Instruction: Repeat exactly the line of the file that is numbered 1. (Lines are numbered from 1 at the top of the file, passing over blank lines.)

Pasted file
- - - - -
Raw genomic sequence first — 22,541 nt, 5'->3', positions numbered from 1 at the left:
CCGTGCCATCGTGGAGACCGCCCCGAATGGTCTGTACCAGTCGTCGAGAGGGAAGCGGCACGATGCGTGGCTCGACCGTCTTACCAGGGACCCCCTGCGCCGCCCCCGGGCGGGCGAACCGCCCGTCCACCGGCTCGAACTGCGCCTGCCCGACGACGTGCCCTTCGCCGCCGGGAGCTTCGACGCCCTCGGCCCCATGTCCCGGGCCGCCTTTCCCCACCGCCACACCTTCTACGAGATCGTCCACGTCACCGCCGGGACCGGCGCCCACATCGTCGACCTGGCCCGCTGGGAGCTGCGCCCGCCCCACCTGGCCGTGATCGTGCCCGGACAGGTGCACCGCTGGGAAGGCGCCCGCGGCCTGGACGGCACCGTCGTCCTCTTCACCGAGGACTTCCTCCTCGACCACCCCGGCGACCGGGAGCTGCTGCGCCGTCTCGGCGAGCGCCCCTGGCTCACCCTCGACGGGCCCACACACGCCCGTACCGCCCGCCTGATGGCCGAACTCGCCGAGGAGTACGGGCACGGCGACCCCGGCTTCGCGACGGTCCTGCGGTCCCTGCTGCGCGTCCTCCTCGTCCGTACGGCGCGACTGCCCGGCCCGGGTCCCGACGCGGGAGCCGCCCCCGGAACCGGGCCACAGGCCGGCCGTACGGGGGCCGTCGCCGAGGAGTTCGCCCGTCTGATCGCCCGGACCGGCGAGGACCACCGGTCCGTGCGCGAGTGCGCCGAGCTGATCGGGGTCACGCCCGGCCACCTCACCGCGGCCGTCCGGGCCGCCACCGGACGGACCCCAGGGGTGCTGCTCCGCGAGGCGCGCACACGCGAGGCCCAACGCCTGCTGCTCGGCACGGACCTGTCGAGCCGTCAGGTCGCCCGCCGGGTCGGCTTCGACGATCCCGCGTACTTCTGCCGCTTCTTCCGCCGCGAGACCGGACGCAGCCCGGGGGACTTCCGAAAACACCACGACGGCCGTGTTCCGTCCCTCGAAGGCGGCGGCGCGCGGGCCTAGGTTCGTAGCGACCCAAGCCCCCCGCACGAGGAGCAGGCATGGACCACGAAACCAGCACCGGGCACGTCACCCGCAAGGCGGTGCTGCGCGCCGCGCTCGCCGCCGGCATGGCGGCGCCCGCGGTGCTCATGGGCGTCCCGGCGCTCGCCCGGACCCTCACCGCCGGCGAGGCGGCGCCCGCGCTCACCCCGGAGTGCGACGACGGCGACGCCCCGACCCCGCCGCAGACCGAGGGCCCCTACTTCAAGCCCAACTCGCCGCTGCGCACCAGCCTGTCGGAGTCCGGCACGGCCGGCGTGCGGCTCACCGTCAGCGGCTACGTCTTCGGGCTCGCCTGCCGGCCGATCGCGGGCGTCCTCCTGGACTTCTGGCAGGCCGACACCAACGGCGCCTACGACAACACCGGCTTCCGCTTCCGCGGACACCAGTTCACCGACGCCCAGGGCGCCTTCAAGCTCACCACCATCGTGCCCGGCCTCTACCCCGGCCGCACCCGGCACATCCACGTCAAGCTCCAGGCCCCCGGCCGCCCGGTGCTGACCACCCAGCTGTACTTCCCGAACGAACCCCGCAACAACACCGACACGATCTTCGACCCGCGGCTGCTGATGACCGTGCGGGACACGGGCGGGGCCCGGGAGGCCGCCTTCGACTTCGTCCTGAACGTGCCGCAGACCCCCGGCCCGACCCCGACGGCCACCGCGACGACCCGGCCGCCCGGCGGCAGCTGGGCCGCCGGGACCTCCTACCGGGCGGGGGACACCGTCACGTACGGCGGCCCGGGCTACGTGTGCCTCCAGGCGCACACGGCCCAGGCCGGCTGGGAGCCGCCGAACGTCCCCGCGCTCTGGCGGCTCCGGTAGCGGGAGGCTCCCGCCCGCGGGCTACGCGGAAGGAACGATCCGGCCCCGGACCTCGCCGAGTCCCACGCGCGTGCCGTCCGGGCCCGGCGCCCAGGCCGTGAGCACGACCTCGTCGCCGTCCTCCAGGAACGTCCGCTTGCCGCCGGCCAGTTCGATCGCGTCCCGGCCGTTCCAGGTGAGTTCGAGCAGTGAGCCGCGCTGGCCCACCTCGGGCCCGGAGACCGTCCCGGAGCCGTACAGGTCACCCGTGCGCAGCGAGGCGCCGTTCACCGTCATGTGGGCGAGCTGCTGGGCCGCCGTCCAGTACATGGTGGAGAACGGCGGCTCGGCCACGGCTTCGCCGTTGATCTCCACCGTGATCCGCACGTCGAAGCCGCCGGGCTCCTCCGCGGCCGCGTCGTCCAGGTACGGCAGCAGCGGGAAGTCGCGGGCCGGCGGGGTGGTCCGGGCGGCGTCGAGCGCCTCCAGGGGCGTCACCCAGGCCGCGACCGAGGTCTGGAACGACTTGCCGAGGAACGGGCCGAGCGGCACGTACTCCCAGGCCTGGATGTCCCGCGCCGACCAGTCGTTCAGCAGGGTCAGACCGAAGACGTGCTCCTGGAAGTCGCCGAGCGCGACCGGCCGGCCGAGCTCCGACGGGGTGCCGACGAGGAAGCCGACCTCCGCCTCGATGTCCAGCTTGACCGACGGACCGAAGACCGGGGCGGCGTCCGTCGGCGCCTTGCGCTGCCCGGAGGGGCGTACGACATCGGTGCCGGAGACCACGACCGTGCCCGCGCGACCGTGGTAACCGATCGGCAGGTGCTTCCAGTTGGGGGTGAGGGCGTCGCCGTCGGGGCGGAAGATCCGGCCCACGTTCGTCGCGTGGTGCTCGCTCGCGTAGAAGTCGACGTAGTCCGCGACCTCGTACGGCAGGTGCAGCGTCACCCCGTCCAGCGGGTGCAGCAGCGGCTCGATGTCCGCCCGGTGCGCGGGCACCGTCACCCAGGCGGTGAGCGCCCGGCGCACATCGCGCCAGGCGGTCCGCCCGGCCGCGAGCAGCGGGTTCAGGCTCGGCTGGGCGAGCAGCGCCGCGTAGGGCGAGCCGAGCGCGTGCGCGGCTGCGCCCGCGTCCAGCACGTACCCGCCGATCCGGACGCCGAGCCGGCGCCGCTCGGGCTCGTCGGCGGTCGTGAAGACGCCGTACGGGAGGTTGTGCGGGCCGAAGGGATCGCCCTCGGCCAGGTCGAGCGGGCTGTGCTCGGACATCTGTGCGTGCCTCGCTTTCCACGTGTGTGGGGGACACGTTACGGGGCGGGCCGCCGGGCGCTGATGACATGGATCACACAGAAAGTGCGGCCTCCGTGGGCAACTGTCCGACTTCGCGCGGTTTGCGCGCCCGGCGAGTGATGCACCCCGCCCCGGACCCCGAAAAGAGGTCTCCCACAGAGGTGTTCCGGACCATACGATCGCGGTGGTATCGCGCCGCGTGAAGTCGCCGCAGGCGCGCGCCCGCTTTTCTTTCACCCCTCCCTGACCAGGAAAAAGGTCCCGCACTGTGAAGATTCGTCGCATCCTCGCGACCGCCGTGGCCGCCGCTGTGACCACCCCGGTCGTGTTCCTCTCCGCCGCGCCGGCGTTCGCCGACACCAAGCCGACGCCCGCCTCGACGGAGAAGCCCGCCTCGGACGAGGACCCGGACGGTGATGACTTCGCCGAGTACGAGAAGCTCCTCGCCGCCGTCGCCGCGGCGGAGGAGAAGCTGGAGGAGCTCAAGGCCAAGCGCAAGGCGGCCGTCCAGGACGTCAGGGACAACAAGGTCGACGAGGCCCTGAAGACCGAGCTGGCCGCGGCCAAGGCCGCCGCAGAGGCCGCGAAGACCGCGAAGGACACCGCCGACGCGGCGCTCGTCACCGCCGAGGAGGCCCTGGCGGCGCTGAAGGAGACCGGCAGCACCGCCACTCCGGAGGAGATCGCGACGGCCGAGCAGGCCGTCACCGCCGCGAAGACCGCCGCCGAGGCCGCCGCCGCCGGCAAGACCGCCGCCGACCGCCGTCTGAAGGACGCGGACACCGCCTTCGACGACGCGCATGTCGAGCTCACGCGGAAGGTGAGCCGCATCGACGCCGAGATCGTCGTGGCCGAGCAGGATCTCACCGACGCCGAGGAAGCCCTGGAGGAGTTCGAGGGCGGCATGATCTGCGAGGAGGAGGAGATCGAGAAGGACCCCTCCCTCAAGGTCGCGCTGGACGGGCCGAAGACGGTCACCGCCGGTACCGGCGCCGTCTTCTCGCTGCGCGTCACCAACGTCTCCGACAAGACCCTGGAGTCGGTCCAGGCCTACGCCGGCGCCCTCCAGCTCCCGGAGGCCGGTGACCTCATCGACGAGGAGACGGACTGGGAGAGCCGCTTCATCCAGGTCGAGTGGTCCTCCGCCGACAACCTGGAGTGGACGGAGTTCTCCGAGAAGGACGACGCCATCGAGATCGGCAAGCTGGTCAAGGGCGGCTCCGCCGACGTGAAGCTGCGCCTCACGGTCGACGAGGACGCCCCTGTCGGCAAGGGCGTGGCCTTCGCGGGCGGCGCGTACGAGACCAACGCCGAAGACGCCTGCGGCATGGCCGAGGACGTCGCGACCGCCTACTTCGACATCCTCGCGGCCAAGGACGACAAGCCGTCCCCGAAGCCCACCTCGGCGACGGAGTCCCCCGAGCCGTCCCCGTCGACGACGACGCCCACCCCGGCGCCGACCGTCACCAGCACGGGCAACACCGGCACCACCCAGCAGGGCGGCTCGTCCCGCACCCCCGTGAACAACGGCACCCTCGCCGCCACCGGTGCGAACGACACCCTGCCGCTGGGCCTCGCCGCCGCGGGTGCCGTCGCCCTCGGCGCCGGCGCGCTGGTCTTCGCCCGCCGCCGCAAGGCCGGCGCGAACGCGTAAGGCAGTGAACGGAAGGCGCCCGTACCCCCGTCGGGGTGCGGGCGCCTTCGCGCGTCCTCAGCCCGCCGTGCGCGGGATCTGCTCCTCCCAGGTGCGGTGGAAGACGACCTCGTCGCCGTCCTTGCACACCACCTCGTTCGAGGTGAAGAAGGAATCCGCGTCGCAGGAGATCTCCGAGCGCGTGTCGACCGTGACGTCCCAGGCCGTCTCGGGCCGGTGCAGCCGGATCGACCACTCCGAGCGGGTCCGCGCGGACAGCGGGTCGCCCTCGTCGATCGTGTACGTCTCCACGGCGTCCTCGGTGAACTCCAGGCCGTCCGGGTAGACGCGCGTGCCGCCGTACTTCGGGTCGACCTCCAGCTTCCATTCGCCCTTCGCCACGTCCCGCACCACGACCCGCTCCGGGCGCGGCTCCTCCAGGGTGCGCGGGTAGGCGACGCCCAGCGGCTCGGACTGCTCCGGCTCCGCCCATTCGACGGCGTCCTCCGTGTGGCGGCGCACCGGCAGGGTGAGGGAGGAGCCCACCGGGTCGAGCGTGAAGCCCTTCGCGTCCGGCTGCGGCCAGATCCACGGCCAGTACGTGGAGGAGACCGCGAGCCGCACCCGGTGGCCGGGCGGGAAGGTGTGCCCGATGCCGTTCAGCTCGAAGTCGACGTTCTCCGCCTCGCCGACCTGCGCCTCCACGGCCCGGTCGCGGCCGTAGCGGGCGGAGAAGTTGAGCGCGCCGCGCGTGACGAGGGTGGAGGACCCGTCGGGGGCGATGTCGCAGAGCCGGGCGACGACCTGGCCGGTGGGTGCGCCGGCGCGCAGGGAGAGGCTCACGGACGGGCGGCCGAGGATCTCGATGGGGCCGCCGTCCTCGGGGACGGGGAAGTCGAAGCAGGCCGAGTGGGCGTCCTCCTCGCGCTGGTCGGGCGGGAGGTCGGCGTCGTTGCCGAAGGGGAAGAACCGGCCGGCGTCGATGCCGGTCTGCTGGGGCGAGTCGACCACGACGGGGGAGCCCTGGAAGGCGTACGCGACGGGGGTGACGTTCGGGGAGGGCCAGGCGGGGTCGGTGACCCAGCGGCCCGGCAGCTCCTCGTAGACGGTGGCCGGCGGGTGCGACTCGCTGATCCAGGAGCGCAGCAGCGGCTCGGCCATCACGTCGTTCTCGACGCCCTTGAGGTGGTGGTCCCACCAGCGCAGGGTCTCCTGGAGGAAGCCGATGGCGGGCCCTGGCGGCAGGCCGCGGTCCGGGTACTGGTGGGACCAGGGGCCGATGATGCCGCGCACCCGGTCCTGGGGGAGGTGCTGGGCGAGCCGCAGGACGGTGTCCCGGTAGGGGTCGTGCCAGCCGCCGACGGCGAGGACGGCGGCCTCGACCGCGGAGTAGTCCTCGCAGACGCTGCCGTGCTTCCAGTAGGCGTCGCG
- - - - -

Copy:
Raw genomic sequence first — 22,541 nt, 5'->3', positions numbered from 1 at the left: